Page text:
Condolences, But

After the passing of my father, I have received many kind comments, many from Facebook friends. Thanks to everyone for their concern.

And here it gets kind of funny… My father, the editor and studious thinker, always, always, always had a caveat. He would make a statement of fact and then add, “BUT…”

Even on the Sunday before his death, the gathered family listened with rapt attention as he struggled to say the right things. I recall him saying, “Where I am now spiritually and emotionally is the best time and place of my life. BUT it’s not the end yet.” During that pause, one brother interrupted, “There’s the big BUT again.” We all laughed.

I am going to make a suggestion to my readers: When you discover a friend has lost a loved one, tell them you are sorry, and do not add “BUT.” Either you are sorry or you are not. You many want to console or help them through a tough time. That is good. Just keep in mind that when we say “BUT” after our empathetic words, we are, in essence, telling them that their feelings should be different.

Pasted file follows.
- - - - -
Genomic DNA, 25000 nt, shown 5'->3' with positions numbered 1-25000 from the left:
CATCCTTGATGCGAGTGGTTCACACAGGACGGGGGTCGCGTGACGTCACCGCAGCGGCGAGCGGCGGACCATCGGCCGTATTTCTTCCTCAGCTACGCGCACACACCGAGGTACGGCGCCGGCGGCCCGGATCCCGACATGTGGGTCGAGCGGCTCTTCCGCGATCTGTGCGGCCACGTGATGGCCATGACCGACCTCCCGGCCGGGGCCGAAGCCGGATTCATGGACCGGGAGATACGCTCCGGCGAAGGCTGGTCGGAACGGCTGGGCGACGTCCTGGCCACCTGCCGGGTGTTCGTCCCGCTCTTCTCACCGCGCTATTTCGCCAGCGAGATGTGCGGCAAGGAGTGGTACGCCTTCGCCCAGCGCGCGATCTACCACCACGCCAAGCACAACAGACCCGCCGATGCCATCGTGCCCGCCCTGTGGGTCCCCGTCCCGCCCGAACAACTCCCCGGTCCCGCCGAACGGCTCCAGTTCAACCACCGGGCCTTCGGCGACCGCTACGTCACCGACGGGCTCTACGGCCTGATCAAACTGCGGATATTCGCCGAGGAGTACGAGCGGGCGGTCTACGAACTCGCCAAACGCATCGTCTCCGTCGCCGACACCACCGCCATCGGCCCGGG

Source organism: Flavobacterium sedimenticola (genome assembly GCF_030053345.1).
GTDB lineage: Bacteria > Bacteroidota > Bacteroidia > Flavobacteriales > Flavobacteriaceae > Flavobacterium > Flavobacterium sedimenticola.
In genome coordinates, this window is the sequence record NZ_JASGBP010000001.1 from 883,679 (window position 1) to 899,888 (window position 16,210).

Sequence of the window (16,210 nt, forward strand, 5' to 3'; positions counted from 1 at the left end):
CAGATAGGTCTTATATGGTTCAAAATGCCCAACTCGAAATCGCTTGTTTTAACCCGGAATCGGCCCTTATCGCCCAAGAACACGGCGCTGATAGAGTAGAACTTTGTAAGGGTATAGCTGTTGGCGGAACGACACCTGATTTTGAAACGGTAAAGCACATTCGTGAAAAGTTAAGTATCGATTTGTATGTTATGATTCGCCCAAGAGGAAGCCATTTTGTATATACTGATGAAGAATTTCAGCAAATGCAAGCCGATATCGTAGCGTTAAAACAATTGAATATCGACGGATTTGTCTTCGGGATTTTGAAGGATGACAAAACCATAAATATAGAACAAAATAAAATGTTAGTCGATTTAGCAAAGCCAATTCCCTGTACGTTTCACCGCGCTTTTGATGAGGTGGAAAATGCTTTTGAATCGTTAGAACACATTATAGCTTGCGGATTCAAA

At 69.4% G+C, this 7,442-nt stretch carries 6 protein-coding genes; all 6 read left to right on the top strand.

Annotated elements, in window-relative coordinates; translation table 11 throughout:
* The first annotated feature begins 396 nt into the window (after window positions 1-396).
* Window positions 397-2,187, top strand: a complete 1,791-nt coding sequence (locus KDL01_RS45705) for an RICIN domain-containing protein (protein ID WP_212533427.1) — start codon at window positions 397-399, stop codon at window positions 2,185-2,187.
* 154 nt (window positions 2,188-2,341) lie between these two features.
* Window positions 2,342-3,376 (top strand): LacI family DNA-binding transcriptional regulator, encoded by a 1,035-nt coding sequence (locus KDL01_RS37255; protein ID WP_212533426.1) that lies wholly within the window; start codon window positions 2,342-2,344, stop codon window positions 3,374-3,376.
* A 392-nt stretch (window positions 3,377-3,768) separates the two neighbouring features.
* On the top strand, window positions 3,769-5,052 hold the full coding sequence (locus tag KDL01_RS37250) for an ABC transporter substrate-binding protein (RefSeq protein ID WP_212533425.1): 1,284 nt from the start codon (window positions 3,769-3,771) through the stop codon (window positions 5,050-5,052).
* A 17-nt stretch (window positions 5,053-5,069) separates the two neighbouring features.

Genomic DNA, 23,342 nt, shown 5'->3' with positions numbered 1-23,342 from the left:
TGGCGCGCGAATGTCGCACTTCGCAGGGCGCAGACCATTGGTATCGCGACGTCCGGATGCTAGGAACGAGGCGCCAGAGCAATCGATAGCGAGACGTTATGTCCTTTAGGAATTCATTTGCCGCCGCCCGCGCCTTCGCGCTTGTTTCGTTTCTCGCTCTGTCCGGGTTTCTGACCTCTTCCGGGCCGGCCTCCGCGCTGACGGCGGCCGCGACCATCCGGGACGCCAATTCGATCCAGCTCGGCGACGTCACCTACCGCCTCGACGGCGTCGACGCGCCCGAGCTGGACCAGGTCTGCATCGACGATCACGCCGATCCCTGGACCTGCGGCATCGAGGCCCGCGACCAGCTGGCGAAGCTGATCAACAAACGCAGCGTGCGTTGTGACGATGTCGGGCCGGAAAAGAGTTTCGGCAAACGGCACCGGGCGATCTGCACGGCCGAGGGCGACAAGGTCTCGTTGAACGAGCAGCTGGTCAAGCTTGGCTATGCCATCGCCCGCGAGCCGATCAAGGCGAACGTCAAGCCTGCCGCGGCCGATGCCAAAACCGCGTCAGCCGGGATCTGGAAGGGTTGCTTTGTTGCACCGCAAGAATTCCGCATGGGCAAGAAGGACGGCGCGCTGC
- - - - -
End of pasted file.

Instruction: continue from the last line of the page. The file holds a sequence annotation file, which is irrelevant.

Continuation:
If you have to say “BUT” bring that BUT to this forum; don’t tell your friend or loved one you’re “sorry, BUT.”

As the son of my father, I find myself saying “BUT” a lot. And I have learned to use it less. I found that what seems to help communicating is to replace “BUT” with “AND.” People don’t mind my “AND” as much as my “BUT.”

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One Response to Condolences, But

  1. Jim says:

    That is funny, but/and in part because of Dad’s annoyance at /dislike of others loudly or repeatedly saying “but” in humorous conversation with him, as if homonym-itically referencing a “butt”, I guess to tease him. But/and remember, theoretically, there’s always another different view, so there is always a potential “but,” even in regard to sorrow/loss/bereavement.

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